Things Are Against Us by Lucy Ellmann review – a funny and furious womanifesto

“Let’s complain”, exhorts Lucy Ellmann in a preface to her first essay collection, Things Are Against Us. And complain she does, though the verb barely seems adequate for the atrabilious, freewheeling fury that spills from its pages. Aimed at everything from air travel to zips, genre writing to men (above all, hombres), her ire is matched only by an irrepressible comic impulse, from which bubbles forth kitsch puns, wisecracking whimsy and one-liners both bawdy and venomous. As she explains: “In times of pestilence, my fancy turns to shticks.” Goofiness notwithstanding, Ellmann is complaining only to the extent that the sans-culottes grumbled about goings-on at Versailles. She’s out to foment revolution, and this book is nothing less than a manifesto.

It begins gently enough with the title essay, one of just three not to have already been published elsewhere. Ellmann is tormented by the “conspiratorial manoeuvrings” of inanimate objects. Socks race to get away from her, and pens, credit cards and lemons hurry after them. Paper cuts, soap slips and fitted sheets never do fit. It’s the kind of rogue anthropomorphism at which Dickens, one of her favourite writers, excels, but what really unnerves her is the sense that if these things have it in them to become so hostile, then what potential slights might be delivered by those we’ve really wronged – the vegetables we chow down on, the animals?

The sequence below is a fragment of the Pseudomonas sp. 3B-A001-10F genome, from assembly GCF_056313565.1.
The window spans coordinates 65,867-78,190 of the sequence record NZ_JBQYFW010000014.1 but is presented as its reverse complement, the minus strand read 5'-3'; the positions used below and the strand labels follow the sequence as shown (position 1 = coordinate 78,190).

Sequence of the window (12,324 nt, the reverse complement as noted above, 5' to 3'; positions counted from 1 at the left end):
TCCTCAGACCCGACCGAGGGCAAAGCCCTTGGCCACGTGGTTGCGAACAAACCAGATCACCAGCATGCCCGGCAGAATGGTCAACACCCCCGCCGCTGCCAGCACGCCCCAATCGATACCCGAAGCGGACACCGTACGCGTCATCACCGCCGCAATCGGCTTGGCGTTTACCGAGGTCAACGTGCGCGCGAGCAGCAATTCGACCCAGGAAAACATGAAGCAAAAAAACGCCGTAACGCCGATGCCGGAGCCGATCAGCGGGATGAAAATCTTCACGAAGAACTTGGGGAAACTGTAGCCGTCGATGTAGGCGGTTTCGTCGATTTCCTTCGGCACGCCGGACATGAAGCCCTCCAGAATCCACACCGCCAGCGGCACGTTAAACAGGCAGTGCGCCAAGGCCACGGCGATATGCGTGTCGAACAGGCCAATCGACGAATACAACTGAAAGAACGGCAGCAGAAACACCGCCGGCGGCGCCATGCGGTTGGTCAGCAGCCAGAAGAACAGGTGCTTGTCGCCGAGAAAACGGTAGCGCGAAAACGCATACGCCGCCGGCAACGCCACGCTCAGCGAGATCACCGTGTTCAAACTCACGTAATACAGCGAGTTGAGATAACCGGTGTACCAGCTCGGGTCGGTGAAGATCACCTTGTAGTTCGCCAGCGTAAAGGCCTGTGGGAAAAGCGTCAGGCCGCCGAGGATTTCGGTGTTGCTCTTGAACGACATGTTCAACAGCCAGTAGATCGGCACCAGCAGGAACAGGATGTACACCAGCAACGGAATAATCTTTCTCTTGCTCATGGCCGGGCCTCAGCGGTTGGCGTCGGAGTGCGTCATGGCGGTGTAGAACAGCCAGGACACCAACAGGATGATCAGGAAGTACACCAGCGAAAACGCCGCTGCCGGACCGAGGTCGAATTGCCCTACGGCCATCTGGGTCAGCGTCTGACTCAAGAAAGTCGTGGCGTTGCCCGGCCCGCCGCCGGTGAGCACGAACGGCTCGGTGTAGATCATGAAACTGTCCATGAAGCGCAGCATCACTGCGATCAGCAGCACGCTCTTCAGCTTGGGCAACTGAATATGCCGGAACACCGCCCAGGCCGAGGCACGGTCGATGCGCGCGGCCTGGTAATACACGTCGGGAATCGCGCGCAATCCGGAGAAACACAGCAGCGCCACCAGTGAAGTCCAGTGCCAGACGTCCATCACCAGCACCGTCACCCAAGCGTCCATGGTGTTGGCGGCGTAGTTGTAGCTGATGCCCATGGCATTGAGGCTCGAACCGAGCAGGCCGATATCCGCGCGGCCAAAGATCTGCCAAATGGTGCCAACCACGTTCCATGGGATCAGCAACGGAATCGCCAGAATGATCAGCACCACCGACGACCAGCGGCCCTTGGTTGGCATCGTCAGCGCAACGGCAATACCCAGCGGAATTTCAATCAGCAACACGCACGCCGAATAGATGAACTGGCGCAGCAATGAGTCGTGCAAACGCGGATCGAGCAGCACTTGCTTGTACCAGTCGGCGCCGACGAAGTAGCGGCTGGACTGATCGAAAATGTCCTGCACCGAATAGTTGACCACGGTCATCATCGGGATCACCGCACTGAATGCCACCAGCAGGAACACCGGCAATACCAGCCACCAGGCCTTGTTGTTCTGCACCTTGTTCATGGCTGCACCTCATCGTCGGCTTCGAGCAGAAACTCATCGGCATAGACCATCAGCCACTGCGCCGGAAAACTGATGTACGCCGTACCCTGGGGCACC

Humans are not, De hecho, the innocent party here, but the unity of Ellmann’s guilty “we” evaporates in the next essay, Three Strikes, which splits the human race into them and us – them being men, us being women – and more or less keeps it that way until the book’s end. Its message – one that’s rooted in her 2013 novela Mimi, and resounds throughout – is that men have made such a colossal dog’s dinner of running the world, it’s only reasonable for women to take over. She has plenty of ideas for how we’ll rout the patriarchy, including strikes (we must refuse all domestic labour, work and, Lysistrata-style, sex with men) and the compulsory redistribution of male wealth (“yanking cash out of male hands is a humanitarian act”). Matriarchal socialism, she believes, is our sole hope if we’re to save humanity and avert ecological catastrophe.

There’s a lot at which men might cavil here. Their unwillingness to live in harmony with nature is blamed for everything from war and fascism to toxic rivers and fracking. Violence is their “security blanket”, misogyny a form of terrorism. They could also try smiling more. Oh, and push off out of the kitchen: “The worst thing about men taking over the cooking of fancy food in restaurants is that every dish now arrives covered in ejaculate, all drizzle, foam and schmeers.”